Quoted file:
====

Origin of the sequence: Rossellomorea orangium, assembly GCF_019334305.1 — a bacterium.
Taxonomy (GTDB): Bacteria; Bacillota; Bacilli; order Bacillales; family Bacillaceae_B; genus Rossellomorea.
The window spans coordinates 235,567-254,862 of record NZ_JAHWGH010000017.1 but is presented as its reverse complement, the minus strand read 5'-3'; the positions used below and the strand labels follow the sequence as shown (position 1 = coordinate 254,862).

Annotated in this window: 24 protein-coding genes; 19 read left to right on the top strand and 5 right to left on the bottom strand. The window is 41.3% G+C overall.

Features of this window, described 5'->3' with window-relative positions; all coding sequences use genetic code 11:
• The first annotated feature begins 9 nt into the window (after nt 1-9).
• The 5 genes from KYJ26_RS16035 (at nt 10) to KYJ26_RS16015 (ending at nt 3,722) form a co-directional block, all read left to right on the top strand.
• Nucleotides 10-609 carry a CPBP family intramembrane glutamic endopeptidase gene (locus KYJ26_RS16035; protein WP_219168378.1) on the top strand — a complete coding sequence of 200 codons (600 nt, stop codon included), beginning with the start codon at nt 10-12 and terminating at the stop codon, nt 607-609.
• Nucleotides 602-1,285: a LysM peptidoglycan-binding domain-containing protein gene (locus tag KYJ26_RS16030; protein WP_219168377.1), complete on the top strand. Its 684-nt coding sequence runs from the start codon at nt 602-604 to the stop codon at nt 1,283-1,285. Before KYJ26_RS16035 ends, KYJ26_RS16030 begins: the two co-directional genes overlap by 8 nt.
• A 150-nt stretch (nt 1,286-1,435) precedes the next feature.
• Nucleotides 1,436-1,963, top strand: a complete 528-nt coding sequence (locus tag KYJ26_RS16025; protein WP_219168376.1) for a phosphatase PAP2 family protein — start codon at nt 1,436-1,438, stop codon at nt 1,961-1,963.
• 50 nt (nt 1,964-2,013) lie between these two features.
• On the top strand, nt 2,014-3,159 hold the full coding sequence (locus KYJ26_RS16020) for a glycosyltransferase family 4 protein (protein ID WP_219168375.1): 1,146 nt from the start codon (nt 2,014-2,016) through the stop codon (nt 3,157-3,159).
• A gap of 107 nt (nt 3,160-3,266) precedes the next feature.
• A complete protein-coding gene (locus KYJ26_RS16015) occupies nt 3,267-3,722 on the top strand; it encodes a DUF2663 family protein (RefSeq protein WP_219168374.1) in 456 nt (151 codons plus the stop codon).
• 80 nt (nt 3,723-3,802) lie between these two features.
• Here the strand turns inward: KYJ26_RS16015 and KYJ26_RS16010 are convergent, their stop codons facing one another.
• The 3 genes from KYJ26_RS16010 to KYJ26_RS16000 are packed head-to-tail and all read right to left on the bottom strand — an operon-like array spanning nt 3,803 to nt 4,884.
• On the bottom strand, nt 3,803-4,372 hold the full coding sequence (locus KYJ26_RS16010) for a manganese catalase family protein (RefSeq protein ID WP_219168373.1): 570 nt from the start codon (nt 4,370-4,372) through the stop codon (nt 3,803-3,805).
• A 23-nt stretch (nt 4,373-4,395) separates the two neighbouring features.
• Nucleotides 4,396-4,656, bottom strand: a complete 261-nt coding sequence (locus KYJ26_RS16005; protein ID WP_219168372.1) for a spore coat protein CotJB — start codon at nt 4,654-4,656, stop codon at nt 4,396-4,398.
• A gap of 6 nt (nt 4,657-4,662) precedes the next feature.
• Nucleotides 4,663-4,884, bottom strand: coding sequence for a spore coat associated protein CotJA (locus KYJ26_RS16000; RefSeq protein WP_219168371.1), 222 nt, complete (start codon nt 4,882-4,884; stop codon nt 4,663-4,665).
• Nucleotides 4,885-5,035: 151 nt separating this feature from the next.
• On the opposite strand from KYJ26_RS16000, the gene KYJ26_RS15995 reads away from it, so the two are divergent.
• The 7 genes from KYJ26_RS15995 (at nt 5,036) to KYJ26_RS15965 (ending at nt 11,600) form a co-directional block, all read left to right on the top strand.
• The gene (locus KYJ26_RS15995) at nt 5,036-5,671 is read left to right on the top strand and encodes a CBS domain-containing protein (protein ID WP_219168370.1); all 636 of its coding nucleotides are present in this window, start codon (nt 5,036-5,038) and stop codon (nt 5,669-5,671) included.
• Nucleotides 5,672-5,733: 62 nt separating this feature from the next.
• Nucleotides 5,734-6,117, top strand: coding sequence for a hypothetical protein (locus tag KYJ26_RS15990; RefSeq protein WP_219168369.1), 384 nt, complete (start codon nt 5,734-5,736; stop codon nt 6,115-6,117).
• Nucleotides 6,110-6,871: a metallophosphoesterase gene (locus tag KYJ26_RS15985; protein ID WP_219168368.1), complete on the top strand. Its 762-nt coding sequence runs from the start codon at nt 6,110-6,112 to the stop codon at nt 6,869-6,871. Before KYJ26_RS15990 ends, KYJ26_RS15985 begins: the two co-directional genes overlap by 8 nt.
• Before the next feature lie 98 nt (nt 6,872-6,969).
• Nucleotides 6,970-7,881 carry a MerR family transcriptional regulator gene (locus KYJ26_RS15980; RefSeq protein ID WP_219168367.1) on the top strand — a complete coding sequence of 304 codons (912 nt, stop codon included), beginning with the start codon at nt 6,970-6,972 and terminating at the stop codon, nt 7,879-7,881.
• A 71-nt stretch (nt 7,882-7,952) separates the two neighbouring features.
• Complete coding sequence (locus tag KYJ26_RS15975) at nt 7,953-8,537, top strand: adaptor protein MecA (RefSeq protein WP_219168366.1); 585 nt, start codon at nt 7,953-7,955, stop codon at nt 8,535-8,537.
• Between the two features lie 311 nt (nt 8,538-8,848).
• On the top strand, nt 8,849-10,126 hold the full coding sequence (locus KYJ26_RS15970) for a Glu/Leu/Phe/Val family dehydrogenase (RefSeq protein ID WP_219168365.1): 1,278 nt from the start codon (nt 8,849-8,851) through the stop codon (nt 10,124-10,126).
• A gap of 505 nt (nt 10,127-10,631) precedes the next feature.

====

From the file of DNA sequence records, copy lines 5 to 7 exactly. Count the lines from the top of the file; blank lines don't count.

Features of this window, described 5'->3' with window-relative positions; all coding sequences use genetic code 11:
• The first annotated feature begins 9 nt into the window (after nt 1-9).
• The 5 genes from KYJ26_RS16035 (at nt 10) to KYJ26_RS16015 (ending at nt 3,722) form a co-directional block, all read left to right on the top strand.